The Journal of American History , Volume 88 (3) – Dec 1, 2001

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Publisher
Oxford University Press
Copyright
© Published by Oxford University Press.
ISSN
0021-8723
eISSN
1945-2314
DOI
10.2307/2700483
Publisher site
See Article on Publisher Site

Abstract

Book Reviews 1111 American Moderns: Bohemian New York and the fevered production of books, novels, and the Creation of a New Century. By Christine reform tracts—drew bohemians into commu- Stansell. (New York: Metropolitan, 2000. x, nities of shared ideals and desires. Those com- 420 pp. $30.00, ISBN 0-8050-4847-2.) munities mixed men and women, middle and working classes, Jews and WASPs, and midwest- Do not be misled by this book’s title; this is not erners and easterners, and they opened dia- a book you have already read. Christine logues across races and nations. Bohemia dis- Stansell’s bohemian New York includes famil- solved during the early years of World War I, iar figures known from earlier studies of when public tolerance for sexual promiscuity, Greenwich Village but generally is peopled socialism, free speech, and antibourgeois dress and animated by a far greater diversity of changed nastily into fear and suspicion. The voices. Women activists, in particular, along- moment of true community rapidly ended. By side immigrant anarchists and Jewish writers, 1920, Greenwich Village was a tourist destina- have larger than customary roles in this wide- tion, and “bohemian,” a style to sell and con- ranging account of the country’s first moderns. sume. Emma Goldman, Mabel Dodge, Margaret Stansell’s study of free love, or what she Sanger, Margaret Anderson, Louise Bryant, calls “sexual modernism,” nicely moves the and Neith Boyce play center stage alongside book to its own kind of climax. Bringing fem- the usual leads: Max Eastman, Floyd Dell, Al- inist analysis to a broad array of evidence— exander Berkman, John Reed, Randolph novels, plays, personal letters, and biogra- Bourne, and Hutchins Hapgood. Not only phies—she locates the advocacy of open sexu- women but women’s issues—suffrage, birth ality, alongside free speech and free expression, control, sexual equality, and self-determina- at the center of the bohemian revolution. Ar- tion—come to the foreground in Stansell’s guing that bohemians were “leaders in recast- study, as do vivid descriptions of new female ing sex, both inside and outside marriage,” she types: New Women, the Gibson girl, the bach- uncovers the subtle ways in which men and elor girl, female rebels, and Village feminists. women espoused the same beliefs in open rela- Stansell’s moderns are intellectuals, writers, tionships but practiced them unequally. It was playwrights, and artists, born into a Victorian not the issue of double standards as it had world they grow up detesting and determined been for Victorians, but rather the fact that to reform. The author, steeped in the Prince- women more often than men were defined by ton anthro-historical tradition of Clifford steady partnerships and found it difficult to Geertz, Robert Darnton, and Natalie Zemon integrate sexual modernism into the domestic Davis, organizes their rebellions into broad sphere where they were often raising children patterns of thought and everyday life. She sub- sired by their husbands. sumes individual actions to principles the fig- It is Stansell’s attentiveness to the difficul- ures held in common. This gives her book not ties of living a bohemian life and her grasp of only a freshness of approach but an epic gran- the radical and long-lasting social changes deur; one reads not about men and women wrought by this first generation of moderns with colorful life-styles and cocky idealisms, that makes this book a significant addition to but about a sweeping set of social changes and the literature on turn-of-the-century New reforms that killed off Victorian stuffiness and York and American culture. ushered in the modern age. Wanda M. Corn The epic begins with the formation of bo- Stanford University hemians in small towns and cities across the Stanford, California United States and their eventual migration from the periphery to the center, from, say, Davenport, Iowa, to Greenwich Village (all Romantic Science and the Experience of Self: roads in this story lead to New York City). Transatlantic Crosscurrents from William James Then, in sections called “Talking” and “Writ- to Oliver Sacks. By Martin Halliwell. (Alder- ing,” Stansell details how two kinds of activ- shot, Eng.: Ashgate, 1999. viii, 283 pp. ity—open and intensely free conversation and $78.95, ISBN 1-84014-626-5.)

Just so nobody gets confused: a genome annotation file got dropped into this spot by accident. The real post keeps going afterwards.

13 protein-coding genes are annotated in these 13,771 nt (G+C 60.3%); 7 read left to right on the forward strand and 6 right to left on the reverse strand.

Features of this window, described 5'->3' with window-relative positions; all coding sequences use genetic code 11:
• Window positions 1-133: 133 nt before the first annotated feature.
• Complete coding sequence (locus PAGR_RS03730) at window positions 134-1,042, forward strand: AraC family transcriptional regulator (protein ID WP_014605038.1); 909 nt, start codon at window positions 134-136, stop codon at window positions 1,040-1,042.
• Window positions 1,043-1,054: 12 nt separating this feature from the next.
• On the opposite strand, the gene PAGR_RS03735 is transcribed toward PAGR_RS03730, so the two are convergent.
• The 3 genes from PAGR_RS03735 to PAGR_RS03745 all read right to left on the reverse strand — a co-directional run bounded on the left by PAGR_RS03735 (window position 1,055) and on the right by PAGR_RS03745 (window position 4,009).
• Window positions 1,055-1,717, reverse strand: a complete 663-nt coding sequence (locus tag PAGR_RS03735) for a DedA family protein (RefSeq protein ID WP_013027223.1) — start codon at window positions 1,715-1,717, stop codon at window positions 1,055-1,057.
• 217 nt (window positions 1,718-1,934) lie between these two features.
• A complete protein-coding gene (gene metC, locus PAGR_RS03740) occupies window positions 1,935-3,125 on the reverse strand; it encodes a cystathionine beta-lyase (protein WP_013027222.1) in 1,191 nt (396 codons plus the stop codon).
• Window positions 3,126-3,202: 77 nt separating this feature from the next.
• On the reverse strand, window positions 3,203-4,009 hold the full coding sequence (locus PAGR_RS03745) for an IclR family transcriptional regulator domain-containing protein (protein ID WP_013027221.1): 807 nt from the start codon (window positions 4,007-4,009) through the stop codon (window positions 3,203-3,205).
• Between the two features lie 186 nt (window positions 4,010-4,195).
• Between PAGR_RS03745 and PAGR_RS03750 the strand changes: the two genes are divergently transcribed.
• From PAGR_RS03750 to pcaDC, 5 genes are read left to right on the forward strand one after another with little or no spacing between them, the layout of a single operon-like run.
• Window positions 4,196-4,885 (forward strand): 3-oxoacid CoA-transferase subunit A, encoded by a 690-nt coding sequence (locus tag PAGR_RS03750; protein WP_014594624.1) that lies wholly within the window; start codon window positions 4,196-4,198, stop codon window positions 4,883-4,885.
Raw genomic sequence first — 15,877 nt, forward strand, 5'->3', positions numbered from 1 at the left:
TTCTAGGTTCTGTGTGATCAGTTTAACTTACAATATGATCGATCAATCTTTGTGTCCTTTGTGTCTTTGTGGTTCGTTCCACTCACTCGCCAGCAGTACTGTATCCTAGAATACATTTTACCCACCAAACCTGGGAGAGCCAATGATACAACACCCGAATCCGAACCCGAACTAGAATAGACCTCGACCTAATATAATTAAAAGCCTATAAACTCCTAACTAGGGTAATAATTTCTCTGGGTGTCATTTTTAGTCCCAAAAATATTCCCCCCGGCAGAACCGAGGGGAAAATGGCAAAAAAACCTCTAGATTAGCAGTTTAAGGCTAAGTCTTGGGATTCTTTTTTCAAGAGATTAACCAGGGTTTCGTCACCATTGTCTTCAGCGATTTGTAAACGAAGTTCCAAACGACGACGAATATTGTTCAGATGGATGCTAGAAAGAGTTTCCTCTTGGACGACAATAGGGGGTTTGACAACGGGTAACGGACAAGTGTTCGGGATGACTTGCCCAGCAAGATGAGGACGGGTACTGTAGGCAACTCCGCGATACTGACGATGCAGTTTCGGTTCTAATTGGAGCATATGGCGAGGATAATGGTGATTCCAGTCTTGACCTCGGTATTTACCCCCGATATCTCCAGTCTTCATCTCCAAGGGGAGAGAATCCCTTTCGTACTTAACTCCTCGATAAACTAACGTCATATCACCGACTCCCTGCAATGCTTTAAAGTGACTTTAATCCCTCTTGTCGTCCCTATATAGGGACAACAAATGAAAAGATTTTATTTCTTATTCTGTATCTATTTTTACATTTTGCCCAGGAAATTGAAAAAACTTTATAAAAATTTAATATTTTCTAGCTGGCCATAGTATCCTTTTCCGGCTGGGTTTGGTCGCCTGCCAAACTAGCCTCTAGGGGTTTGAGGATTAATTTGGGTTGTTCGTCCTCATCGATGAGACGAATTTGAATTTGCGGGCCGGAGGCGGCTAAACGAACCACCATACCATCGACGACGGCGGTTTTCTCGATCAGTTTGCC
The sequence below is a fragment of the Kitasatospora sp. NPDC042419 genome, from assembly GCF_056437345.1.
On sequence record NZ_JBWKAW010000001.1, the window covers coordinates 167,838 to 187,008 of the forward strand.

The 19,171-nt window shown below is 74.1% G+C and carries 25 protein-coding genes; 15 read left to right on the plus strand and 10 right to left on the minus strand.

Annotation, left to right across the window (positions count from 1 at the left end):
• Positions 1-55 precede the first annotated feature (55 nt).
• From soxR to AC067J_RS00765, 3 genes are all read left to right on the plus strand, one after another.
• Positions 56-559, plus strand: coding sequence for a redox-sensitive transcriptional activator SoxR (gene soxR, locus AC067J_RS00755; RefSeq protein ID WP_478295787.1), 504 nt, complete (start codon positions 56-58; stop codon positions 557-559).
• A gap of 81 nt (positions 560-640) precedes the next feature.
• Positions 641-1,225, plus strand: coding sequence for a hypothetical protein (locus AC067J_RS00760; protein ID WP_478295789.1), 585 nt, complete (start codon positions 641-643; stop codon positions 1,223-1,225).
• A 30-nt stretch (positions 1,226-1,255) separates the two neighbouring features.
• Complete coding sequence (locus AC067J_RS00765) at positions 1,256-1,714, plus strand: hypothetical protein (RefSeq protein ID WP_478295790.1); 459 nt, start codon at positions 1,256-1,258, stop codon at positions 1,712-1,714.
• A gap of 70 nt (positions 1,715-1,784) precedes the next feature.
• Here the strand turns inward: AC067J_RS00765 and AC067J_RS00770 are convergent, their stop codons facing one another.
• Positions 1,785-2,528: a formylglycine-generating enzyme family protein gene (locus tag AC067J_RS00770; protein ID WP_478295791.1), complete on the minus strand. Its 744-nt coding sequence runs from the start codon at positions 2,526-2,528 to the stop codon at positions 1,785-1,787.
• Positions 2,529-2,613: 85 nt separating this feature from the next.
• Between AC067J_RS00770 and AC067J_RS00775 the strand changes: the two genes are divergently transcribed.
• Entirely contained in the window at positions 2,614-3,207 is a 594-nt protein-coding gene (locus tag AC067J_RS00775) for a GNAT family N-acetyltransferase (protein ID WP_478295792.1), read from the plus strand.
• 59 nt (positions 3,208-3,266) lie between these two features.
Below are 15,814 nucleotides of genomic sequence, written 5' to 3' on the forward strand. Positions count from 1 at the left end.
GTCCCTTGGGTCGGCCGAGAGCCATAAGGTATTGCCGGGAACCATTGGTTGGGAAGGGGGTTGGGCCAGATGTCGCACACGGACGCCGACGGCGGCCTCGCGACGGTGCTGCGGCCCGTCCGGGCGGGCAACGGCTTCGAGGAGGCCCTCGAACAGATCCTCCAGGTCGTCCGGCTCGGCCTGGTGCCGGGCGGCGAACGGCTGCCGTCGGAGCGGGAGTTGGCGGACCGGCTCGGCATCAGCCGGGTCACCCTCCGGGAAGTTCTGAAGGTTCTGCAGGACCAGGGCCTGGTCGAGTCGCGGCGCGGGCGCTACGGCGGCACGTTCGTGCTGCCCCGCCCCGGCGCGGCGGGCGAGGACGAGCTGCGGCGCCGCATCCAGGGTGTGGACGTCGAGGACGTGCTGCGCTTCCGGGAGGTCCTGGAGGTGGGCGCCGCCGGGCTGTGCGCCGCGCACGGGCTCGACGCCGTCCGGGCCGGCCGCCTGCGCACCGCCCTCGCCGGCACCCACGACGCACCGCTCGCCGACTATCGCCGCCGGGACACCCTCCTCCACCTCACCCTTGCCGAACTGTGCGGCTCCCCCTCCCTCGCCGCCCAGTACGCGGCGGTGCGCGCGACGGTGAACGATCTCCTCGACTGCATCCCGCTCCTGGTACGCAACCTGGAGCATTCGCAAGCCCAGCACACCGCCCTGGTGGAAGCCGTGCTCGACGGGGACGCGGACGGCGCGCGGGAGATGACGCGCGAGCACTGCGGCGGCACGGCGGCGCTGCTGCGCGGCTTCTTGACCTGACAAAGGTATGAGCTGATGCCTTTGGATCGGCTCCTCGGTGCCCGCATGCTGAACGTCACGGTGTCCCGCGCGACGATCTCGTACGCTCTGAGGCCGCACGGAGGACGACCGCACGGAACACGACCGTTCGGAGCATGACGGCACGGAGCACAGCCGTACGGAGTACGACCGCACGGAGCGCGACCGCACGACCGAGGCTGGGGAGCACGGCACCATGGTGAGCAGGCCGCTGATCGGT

Journal

The Journal of American HistoryOxford University Press

Published: Dec 1, 2001

There are no references for this article.